Toledo lost again Saturday 14-1 –their biggest defeat of the weekend. Bowling Green posted season-high runs and hits against five UT pitchers who tallied just three strikeouts total. Two of those strikeouts came from junior starter Cameron Palmer, who gave up eight runs in his 4.2 innings. “I thought our starting pitching was good all weekend,” Mee said. “Palmer battled through five innings on Saturday and we really didn’t give him much help there.” Sophomore Anthony Smith was the most help Palmer received from his teammates, with a game-tying best three hits. None of Smith’s hits ended with runs, however, as freshman Tyler Baar was the only Rocket to get on the board with an RBI Saturday. The Falcons gained the lead early yet again, but didn’t open it up until late in the fifth when three Toledo errors turned into six Bowling Green runs. UT would end their chilly weekend at Scott Park with a 6-3 loss. Sunday’s defeat produced the most runs for Toledo in any of their three games, a staggering fact considering that the Rockets entered the weekend series leading the Mid-American Conference in overall team batting average (.290). “Bowling Green pitched very well and we just have to have more quality at-bats,” Mee said. “We had some good at-bats but we need to have more. I think that is something we are capable of doing and really we just need to execute when we get opportunities to score. Something we talk about all the time are our keys to success as a team: to pitch well play good defense and hit well in the clutch. “This past weekend unfortunately we had some opportunities and just couldn’t get the big hit when we needed it.”

bob taylor / IC

Junior starting pitcher Ryan Wilkinson threw seven strong innings Sunday, giving up just three earned runs. However, it wasn’t enough as Toledo lost 6-3.

Toledo did not enjoy a lead all weekend until — after tying the score at 2 in the fifth inning — an RBI-single off the bat of senior Matt Delewski ended the drought. The Falcons took the lead back in the eighth thanks to centerfielder Jake Thomas getting plunked with the bases loaded. This would start the Falcons’ final push for the victory to close out the series. These losses now put the Rockets in bounce-back mode heading into their next MAC matchup against Central Michigan this weekend. “Obviously we are disappointed in the outcome of the weekend,” Mee said. “We didn’t get the results we wanted, but the thing we have to understand is that it is one weekend. We have got five really important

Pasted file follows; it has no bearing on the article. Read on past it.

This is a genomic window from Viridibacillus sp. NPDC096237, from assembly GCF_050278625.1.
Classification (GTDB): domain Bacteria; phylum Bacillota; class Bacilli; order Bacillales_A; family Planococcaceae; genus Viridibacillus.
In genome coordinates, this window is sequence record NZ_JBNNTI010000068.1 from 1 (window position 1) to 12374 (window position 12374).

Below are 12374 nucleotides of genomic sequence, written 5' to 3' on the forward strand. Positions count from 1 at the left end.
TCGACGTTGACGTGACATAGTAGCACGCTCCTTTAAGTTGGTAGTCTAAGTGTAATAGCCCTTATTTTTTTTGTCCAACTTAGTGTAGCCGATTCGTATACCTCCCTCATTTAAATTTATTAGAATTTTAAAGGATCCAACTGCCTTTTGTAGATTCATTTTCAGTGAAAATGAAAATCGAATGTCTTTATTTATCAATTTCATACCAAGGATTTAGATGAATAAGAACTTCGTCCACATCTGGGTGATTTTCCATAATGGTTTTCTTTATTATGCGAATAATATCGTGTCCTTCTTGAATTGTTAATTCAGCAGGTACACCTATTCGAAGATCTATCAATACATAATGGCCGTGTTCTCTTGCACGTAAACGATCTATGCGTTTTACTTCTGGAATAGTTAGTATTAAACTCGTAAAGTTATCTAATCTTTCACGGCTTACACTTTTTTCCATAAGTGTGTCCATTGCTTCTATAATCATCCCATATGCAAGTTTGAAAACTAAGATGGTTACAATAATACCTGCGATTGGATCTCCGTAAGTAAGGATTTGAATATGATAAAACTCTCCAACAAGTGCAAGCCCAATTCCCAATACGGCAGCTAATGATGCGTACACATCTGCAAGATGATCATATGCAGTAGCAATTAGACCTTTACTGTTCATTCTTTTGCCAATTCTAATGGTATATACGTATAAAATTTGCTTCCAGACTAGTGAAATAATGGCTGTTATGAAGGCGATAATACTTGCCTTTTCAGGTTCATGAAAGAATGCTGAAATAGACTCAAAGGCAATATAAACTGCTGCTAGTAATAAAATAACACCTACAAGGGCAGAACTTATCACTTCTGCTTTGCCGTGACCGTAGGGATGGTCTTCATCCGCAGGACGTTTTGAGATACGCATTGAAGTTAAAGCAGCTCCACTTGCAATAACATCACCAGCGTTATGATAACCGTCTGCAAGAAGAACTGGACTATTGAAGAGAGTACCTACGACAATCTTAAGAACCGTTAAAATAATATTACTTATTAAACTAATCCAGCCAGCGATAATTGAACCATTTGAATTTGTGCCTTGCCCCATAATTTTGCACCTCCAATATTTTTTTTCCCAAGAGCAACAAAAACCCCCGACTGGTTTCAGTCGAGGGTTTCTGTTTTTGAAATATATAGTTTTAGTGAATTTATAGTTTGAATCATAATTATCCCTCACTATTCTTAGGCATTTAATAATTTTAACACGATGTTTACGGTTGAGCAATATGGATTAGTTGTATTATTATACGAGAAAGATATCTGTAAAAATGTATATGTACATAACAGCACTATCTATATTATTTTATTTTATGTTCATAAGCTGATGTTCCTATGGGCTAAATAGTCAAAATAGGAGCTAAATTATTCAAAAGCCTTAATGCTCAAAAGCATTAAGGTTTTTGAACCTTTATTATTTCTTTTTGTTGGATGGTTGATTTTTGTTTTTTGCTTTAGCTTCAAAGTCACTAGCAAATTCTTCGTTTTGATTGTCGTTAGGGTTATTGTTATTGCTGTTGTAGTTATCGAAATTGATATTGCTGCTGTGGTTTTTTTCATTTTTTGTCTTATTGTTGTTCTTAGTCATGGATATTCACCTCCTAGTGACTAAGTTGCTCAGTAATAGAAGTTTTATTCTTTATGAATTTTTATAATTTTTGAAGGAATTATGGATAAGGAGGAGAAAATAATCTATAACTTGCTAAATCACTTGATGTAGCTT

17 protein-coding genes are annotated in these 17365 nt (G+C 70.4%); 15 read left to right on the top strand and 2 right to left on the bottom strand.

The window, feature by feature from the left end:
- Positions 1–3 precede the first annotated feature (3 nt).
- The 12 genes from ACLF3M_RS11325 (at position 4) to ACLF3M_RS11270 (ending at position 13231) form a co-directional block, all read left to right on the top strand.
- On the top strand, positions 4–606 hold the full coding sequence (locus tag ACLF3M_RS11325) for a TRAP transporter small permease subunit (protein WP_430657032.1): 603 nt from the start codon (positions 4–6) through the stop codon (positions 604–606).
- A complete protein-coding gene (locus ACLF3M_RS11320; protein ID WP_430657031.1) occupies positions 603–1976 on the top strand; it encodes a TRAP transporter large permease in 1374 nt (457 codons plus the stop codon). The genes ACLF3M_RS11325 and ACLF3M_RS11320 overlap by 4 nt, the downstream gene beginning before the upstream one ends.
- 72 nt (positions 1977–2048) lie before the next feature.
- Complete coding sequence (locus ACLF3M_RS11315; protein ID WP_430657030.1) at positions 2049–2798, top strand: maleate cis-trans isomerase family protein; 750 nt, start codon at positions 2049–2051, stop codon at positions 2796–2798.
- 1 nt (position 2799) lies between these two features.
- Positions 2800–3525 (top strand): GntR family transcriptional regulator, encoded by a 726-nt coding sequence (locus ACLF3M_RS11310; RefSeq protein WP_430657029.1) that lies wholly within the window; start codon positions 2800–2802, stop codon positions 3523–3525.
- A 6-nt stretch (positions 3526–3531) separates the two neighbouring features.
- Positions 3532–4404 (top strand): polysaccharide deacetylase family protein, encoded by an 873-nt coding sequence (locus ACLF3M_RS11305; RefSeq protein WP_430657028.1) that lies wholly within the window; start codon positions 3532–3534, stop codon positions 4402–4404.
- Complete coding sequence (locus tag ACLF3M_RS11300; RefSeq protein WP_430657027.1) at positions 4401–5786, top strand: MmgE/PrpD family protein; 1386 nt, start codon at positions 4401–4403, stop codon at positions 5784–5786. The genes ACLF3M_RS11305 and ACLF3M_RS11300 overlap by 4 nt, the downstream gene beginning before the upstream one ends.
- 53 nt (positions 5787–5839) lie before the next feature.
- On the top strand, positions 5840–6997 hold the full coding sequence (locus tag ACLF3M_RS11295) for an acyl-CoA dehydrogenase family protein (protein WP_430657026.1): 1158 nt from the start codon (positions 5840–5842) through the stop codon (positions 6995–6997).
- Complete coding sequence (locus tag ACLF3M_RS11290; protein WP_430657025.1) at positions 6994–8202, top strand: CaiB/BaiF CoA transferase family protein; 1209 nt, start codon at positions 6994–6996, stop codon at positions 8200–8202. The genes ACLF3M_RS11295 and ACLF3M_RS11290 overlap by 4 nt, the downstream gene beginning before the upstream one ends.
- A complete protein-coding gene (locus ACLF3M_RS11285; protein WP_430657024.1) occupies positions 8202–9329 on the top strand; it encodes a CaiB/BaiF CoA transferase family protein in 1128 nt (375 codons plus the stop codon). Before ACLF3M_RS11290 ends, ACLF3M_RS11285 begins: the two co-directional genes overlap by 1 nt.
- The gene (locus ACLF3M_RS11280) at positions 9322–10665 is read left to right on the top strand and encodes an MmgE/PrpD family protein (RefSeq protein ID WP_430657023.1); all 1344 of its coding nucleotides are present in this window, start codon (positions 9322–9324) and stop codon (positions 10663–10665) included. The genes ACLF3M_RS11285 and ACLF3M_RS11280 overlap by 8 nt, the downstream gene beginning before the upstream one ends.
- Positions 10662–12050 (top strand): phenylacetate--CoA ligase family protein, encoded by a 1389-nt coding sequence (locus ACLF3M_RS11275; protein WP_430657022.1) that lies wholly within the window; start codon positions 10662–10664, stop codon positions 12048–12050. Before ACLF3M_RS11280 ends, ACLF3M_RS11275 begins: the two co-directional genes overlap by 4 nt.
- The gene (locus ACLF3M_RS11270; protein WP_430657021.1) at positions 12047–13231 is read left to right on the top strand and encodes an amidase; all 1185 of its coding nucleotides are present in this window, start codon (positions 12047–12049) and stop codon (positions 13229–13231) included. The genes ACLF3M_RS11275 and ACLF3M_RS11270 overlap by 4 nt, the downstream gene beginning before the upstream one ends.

weekends in front of us in the conference so we have got to really put that behind us and really focus on getting better and preparing ourselves to go out this next weekend against Central Michigan.” Coach Mee took a similarly optimistic approach when it came to his team’s hitting woes. “Hitting is kinda funny,” he said. “Sometimes it happens and other times it doesn’t. Hopefully we got it out of our system and move forward and just have more quality at-bats in the games ahead.” Mee said for him and his team, losing to their archrivals is no bigger a setback than any other loss would be. “A loss is a loss,” he said. “We are trying to compete and get qualified for our

conference tournament and compete for a conference championship. In that regard, a loss is a loss and obviously you want to play well in those kind of games and unfortunately it didn’t happen.” The Rockets will have a chance to move beyond a tough weekend set when they face Michigan State Tuesday in East Lansing at 3:05 p.m.


| The Independent Collegian | Wednesday, April 17, 2013

classifieds puzzles To place a classified ad, go to and click on the “Classifieds” tab. You can also call 419-530-7788 or email Ads must be received by 5 p.m. Monday.